Barefoot, minimalist or shoes? Which is best? It seems like the overriding question many runners have on their minds at the moment. Certainly, it’s a thread in this week’s Sunday Read. Plus, an unusual, inspirational Norwegian!
Nice bare feet you have there, but are your weight savings increasing your “metabolic cost?” Researchers at the University of Colorado argue that may indeed be the case. According to a Discovery News article on the study, researchers found “Running barefoot provided no physiological benefit in efficiency. In fact, runners used 4 percent more energy per step when running barefoot.” The link is here: http://bit.ly/GFC3mE
A longer take on the same article comes from the New York Times. Here’s the link: http://nyti.ms/GFz3sn
Still sticking with the Times, another study reported in the paper asked what seems like an obvious question: is poor running form the root cause of many injuries. Still, the research is interesting. Yes, heel-strikers appear to suffer a greater number of injuries, but according to Daniel Lieberman, an evolutionary biologist and director of Harvard University’s Skeletal Biology Laboratory, if you’re a heel striker and you’re not getting injured, it doesn’t mean you should change your form. “If it’s not broke, don’t fix it,” Lieberman told the Times. The study also found that many forefoot strikers also received injuries, although not to the same extent as heel-strikers. Read it here: http://nyti.ms/Ak0GH8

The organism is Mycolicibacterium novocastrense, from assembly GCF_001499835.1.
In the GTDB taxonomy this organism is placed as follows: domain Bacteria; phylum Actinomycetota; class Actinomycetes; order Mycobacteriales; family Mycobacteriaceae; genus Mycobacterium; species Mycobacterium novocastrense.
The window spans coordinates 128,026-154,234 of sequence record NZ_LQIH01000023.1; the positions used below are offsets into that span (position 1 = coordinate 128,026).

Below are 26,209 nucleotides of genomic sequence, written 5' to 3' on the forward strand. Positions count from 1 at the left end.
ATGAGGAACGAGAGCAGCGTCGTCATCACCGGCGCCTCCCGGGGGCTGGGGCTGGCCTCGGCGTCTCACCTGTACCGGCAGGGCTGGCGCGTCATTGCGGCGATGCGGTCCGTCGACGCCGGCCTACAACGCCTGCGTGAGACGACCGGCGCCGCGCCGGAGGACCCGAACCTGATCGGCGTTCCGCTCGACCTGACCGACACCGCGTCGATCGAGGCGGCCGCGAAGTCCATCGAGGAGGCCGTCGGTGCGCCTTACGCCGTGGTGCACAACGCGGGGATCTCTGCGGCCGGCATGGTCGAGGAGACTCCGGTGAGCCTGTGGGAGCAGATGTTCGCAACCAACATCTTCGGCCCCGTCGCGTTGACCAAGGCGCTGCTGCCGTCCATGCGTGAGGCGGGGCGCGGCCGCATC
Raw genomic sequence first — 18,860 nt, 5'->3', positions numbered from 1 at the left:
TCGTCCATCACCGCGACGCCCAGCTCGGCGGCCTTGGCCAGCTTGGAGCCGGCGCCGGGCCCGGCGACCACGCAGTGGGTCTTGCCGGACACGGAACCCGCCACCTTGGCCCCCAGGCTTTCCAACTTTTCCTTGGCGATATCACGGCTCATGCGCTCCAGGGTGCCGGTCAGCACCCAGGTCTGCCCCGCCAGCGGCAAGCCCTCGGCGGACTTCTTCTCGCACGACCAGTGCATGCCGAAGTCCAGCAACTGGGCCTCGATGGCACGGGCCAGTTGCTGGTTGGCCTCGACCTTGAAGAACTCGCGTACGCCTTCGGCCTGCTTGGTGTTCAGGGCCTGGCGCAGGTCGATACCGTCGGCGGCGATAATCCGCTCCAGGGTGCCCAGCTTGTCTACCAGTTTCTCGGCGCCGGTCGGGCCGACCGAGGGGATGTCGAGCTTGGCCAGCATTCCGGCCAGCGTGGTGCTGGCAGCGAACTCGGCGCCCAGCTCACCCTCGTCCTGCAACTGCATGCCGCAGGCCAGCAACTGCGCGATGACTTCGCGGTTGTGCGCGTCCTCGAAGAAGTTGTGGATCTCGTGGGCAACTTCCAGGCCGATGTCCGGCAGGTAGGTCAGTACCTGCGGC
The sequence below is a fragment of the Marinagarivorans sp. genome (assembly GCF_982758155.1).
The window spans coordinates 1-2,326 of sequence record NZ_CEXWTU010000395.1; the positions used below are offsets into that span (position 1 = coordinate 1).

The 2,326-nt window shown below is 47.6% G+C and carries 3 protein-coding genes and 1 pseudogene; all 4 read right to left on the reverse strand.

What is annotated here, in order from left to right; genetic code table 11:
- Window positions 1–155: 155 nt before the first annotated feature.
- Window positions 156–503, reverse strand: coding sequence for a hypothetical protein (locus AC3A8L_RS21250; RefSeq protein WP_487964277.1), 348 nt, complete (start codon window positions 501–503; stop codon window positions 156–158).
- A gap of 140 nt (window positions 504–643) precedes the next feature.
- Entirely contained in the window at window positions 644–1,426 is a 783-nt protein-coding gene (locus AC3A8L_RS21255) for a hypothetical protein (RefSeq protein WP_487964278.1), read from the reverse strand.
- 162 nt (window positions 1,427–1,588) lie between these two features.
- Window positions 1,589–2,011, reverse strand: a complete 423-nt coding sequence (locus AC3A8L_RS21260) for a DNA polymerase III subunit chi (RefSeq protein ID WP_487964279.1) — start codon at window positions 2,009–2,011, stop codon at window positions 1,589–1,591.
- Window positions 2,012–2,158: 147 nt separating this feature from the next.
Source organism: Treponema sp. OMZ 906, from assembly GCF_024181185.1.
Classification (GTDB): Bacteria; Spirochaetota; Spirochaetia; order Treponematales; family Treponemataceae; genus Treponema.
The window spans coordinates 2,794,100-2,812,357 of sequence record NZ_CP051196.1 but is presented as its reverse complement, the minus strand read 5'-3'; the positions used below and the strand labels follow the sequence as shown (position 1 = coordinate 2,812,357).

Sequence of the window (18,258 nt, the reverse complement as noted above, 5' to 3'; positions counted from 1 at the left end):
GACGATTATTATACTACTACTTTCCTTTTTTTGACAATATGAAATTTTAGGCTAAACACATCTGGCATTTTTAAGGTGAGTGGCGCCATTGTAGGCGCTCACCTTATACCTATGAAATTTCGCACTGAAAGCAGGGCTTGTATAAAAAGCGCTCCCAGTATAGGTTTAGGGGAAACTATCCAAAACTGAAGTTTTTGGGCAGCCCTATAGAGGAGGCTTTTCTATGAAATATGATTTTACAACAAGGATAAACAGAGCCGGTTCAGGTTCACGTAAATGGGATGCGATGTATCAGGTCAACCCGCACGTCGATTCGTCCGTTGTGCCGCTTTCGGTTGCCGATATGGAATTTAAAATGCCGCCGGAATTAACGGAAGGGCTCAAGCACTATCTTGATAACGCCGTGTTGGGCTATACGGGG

For more on minimal footwear versus running shoes, check out a link from Runblogger’s page. This one’s on “The running shoe debate” by Brian Martin of Running Technique Tips. What Martin has to say about kind of research being done on minimalist running, the current arguments circulating around it, and the way the minimalist and running shoe communities interact with each other are directly pertinent to the posts above. Have a look at the summary here: http://bit.ly/H0LtLJ
Sleep much? Not what you should? You might want to work at that. The Sports Training Blog has an informative post about what lack of sleep does to your athletic training and, more importantly, steps you can take to improve the quality of your sleep. How much should you get? Eight-plus hours nightly is recommended. Here’s the link: http://bit.ly/bVdEqI
Finally, an inspirational story about an unusual Norwegian runner and his training. If he can do it, so can you! Read about him here: http://bit.ly/GIBRDx